The shelling of the Turkish town of Akcakale last Wednesday, which killed five civilians, marked a sharp escalation.

Turkey has been responding in kind since then to gunfire or mortar bombs flying over the border and has bolstered its military presence along the frontier.

“We are living in constant fear. The mortar sounds have really picked up since this morning. The children are really frightened,” said Hali Nacioglu, 43, a farmer from the village of Yolazikoy near Hacipasa.

Unlike the flat terrain around Akcakale, the border area in Hatay is marked by rolling hills with heavy vegetation. Syrian towns and villages, including Azmarin, are clearly visible just a few kilometers away.

“It’s only right that Turkey should respond if it gets fired on but we really don’t want war to break out. We want this to finish as soon as possible,” said Abidin Tunc, 49, a tobacco farmer also from Yolazikoy.

Turkey was once an ally of Assad but turned against him after his violent response to the uprising. It has nearly 100,000 Syrian refugees in camps on its territory, has given sanctuary to rebel leaders and has led calls for Assad to quit.

(Additional reporting by Khaled Yacoub Oweis in Amman, Adrian Croft in Brussels, John Irish in Paris; Mariam Karouny in Beirut, Writing by Nick Tattersall,; Editing by Angus MacSwan and Michael Roddy)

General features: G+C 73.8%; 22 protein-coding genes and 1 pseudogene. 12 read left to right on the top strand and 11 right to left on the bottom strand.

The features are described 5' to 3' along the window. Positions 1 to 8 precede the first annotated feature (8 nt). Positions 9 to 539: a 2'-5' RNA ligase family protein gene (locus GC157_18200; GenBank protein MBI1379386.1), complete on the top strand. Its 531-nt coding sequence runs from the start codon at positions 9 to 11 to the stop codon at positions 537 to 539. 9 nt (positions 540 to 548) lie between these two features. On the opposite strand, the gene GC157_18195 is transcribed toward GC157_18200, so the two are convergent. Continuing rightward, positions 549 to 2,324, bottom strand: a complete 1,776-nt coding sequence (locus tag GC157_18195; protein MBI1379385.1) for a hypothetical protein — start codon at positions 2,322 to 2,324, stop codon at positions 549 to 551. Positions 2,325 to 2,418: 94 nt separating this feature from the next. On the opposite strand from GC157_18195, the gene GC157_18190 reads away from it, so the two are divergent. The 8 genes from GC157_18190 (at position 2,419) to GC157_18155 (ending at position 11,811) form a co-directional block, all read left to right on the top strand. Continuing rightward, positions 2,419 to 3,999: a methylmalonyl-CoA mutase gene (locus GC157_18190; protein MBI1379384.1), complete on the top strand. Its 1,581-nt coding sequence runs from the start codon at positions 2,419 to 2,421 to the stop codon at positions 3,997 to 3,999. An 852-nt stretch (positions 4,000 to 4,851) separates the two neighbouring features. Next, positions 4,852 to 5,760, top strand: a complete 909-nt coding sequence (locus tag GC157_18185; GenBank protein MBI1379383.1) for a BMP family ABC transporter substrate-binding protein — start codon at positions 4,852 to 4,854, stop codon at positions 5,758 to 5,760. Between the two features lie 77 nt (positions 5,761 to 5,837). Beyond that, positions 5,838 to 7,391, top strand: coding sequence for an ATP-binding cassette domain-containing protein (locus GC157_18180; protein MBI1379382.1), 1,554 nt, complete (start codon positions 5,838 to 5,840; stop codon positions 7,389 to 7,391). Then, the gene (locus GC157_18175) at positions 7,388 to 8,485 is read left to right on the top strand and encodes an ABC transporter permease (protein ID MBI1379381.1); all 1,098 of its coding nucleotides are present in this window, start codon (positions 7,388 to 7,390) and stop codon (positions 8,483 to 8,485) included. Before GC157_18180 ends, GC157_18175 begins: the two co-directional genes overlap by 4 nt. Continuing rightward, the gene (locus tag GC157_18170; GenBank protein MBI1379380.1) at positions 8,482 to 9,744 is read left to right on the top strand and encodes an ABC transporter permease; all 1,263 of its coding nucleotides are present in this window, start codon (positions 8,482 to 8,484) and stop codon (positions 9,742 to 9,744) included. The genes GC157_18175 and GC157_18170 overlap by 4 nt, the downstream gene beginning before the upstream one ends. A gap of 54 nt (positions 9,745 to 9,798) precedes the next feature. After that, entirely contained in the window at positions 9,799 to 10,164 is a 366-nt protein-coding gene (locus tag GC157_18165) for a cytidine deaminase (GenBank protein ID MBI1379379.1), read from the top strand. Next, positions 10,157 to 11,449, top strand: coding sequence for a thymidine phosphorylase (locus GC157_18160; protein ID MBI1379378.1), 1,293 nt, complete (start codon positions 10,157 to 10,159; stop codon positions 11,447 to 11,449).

Up to 335,000 people have fled Syria violence: UNHCRABU DHABI – Up to 335,000 Syrian refugees have registered with the United Nations, ten times more than in March, but the real figure could be as high as 500,000, a U.N. refugee agency official said on Tuesday.

The UNHCR said last month that up to 700,000 refugees may flee the violence in Syria by the end of the year, four times higher than its June prediction.

Most of those fleeing are taking refuge in neighboring Jordan, Lebanon and Turkey.

Some Syrians are relying on their own resources and do not declare themselves as refugees. Many are reluctant to register as they worry it could impact the safety of family still inside Syria, Panos Moumtzis, Regional Refugee Coordinator at the United Nations High Commissioner for Refugees, told reporters in Abu Dhabi.

The international community has donated $141.5 million since March in response to appeals by U.N. agencies and humanitarian partners, but this is only a third of the estimated amount required to cover basic needs of Syrian refugees, he said.

“The humanitarian support … does not match the speed at which the situation is unfolding,” he said.

Moumtzis and Radhouane Nouicer, the U.N. Regional Humanitarian Coordinator for Syria, were in the Gulf Arab region to meet with officials and aid organizations in order to streamline relief efforts, he said.